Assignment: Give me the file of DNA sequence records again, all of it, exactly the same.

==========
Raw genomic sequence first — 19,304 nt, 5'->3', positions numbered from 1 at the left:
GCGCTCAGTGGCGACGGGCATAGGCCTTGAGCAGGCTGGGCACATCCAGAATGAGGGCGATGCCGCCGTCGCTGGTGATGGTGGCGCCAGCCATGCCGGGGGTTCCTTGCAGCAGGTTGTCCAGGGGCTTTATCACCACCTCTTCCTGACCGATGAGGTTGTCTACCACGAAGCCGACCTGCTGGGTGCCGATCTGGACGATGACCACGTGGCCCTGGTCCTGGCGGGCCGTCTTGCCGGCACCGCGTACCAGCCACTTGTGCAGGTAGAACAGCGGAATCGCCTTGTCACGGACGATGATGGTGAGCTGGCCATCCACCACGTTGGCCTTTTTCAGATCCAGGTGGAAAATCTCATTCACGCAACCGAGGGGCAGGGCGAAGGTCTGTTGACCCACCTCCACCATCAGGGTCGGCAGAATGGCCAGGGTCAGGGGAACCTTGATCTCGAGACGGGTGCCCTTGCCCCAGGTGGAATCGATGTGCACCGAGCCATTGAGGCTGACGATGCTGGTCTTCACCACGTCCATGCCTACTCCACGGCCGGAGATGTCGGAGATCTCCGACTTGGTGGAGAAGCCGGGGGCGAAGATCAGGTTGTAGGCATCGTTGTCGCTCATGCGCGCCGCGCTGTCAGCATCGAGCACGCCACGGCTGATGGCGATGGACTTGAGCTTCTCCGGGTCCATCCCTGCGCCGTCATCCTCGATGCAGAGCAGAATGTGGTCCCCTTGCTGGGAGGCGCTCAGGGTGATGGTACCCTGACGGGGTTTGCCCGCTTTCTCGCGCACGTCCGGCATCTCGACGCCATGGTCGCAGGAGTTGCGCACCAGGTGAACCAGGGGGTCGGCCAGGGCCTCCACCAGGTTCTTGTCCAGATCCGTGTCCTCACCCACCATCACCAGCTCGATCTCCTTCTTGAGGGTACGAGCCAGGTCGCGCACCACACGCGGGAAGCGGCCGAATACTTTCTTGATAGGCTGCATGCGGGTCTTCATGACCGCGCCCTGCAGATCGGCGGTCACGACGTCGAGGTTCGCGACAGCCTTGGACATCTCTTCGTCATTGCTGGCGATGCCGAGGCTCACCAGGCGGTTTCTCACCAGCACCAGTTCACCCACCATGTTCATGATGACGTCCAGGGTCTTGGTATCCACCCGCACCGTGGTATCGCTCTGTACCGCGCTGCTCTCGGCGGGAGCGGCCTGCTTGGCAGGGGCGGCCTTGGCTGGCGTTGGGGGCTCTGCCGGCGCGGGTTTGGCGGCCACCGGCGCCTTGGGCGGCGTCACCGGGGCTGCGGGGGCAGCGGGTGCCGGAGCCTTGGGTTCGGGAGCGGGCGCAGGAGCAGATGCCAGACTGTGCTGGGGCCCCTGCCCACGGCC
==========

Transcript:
Raw genomic sequence first — 19,304 nt, 5'->3', positions numbered from 1 at the left:
GCGCTCAGTGGCGACGGGCATAGGCCTTGAGCAGGCTGGGCACATCCAGAATGAGGGCGATGCCGCCGTCGCTGGTGATGGTGGCGCCAGCCATGCCGGGGGTTCCTTGCAGCAGGTTGTCCAGGGGCTTTATCACCACCTCTTCCTGACCGATGAGGTTGTCTACCACGAAGCCGACCTGCTGGGTGCCGATCTGGACGATGACCACGTGGCCCTGGTCCTGGCGGGCCGTCTTGCCGGCACCGCGTACCAGCCACTTGTGCAGGTAGAACAGCGGAATCGCCTTGTCACGGACGATGATGGTGAGCTGGCCATCCACCACGTTGGCCTTTTTCAGATCCAGGTGGAAAATCTCATTCACGCAACCGAGGGGCAGGGCGAAGGTCTGTTGACCCACCTCCACCATCAGGGTCGGCAGAATGGCCAGGGTCAGGGGAACCTTGATCTCGAGACGGGTGCCCTTGCCCCAGGTGGAATCGATGTGCACCGAGCCATTGAGGCTGACGATGCTGGTCTTCACCACGTCCATGCCTACTCCACGGCCGGAGATGTCGGAGATCTCCGACTTGGTGGAGAAGCCGGGGGCGAAGATCAGGTTGTAGGCATCGTTGTCGCTCATGCGCGCCGCGCTGTCAGCATCGAGCACGCCACGGCTGATGGCGATGGACTTGAGCTTCTCCGGGTCCATCCCTGCGCCGTCATCCTCGATGCAGAGCAGAATGTGGTCCCCTTGCTGGGAGGCGCTCAGGGTGATGGTACCCTGACGGGGTTTGCCCGCTTTCTCGCGCACGTCCGGCATCTCGACGCCATGGTCGCAGGAGTTGCGCACCAGGTGAACCAGGGGGTCGGCCAGGGCCTCCACCAGGTTCTTGTCCAGATCCGTGTCCTCACCCACCATCACCAGCTCGATCTCCTTCTTGAGGGTACGAGCCAGGTCGCGCACCACACGCGGGAAGCGGCCGAATACTTTCTTGATAGGCTGCATGCGGGTCTTCATGACCGCGCCCTGCAGATCGGCGGTCACGACGTCGAGGTTCGCGACAGCCTTGGACATCTCTTCGTCATTGCTGGCGATGCCGAGGCTCACCAGGCGGTTTCTCACCAGCACCAGTTCACCCACCATGTTCATGATGACGTCCAGGGTCTTGGTATCCACCCGCACCGTGGTATCGCTCTGTACCGCGCTGCTCTCGGCGGGAGCGGCCTGCTTGGCAGGGGCGGCCTTGGCTGGCGTTGGGGGCTCTGCCGGCGCGGGTTTGGCGGCCACCGGCGCCTTGGGCGGCGTCACCGGGGCTGCGGGGGCAGCGGGTGCCGGAGCCTTGGGTTCGGGAGCGGGCGCAGGAGCAGATGCCAGACTGTGCTGGGGCCCCTGCCCACGGCC